Crèvecoeur, J. Hector St. John (krĕvkörˈ) [key], 1735–1813, American author and agriculturist, b. France as Michel Guillaume Jean de Crèvecoeur. It is believed that he served under Montcalm in Canada. After traveling in the Great Lakes region and in the Ohio valley and working as a surveyor in Pennsylvania, he settled (c.1769) on a farm in Orange co., N.Y., where he wrote Letters from an American Farmer (1782). Other letters, found in 1922, were published as Sketches of Eighteenth Century America (1925). The two books give outstanding descriptions of American rural life of the period. He wrote, over the signature Agricola, agricultural articles for American newspapers. He introduced the culture of European crops, notably alfalfa, into America and of the American potato into Normandy. As French consul in New York City (from 1783) he sought to improve commercial relations between France and the United States. He lived in France from 1790.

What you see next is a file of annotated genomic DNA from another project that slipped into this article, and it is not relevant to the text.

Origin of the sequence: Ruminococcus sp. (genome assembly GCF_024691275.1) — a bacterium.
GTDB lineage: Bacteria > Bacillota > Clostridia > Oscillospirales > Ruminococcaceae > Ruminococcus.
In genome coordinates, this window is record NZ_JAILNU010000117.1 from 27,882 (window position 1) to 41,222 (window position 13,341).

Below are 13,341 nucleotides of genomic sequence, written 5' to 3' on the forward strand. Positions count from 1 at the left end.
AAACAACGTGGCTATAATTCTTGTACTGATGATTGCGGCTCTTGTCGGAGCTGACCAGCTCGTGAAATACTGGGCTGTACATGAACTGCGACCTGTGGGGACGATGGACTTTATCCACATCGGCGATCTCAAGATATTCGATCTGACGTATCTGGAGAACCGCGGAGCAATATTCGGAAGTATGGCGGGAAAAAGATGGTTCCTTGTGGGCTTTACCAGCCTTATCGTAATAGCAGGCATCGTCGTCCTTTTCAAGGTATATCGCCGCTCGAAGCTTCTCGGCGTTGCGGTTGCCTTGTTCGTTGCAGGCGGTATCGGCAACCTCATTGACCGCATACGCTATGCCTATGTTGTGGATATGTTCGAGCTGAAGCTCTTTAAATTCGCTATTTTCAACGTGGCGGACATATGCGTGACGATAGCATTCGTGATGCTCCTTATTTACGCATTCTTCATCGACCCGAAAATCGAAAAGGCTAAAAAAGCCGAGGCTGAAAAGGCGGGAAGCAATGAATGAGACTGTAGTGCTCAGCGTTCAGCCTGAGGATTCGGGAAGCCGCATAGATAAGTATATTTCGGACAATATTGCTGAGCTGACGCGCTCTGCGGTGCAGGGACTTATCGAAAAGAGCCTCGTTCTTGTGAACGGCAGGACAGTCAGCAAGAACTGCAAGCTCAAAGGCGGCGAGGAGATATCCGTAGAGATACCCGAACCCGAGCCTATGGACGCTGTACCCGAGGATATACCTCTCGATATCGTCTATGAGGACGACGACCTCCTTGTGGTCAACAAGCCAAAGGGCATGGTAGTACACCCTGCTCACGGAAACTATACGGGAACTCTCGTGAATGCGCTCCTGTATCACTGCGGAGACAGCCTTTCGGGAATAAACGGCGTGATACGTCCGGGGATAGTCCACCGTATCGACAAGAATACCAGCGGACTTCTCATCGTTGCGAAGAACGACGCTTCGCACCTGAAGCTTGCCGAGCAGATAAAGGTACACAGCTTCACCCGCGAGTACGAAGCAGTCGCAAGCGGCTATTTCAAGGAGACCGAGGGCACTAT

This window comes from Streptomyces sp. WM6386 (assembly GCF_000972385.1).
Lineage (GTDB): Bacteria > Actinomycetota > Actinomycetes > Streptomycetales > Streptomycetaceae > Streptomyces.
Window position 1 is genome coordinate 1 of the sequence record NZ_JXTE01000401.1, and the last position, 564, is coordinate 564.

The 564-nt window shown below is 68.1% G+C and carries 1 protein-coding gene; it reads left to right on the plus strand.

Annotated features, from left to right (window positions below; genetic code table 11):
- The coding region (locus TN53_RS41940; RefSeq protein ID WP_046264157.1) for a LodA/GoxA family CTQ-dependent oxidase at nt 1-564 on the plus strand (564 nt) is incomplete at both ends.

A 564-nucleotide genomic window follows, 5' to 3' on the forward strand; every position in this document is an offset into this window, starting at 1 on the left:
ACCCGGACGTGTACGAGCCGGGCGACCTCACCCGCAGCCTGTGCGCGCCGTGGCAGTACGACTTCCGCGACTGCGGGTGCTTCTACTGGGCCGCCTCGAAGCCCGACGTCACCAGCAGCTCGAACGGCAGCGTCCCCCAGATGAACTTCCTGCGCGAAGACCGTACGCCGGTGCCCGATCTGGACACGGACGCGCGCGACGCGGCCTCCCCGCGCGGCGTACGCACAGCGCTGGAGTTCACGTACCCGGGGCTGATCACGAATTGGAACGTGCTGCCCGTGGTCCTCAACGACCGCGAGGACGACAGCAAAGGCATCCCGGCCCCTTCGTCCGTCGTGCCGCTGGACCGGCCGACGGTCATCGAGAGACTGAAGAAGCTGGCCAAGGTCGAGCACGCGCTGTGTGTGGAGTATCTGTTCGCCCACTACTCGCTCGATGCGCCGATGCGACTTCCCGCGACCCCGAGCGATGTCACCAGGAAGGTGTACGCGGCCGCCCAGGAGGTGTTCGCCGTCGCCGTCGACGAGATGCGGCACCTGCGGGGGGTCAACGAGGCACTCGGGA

See biography by T. L. Philbrick (1970).
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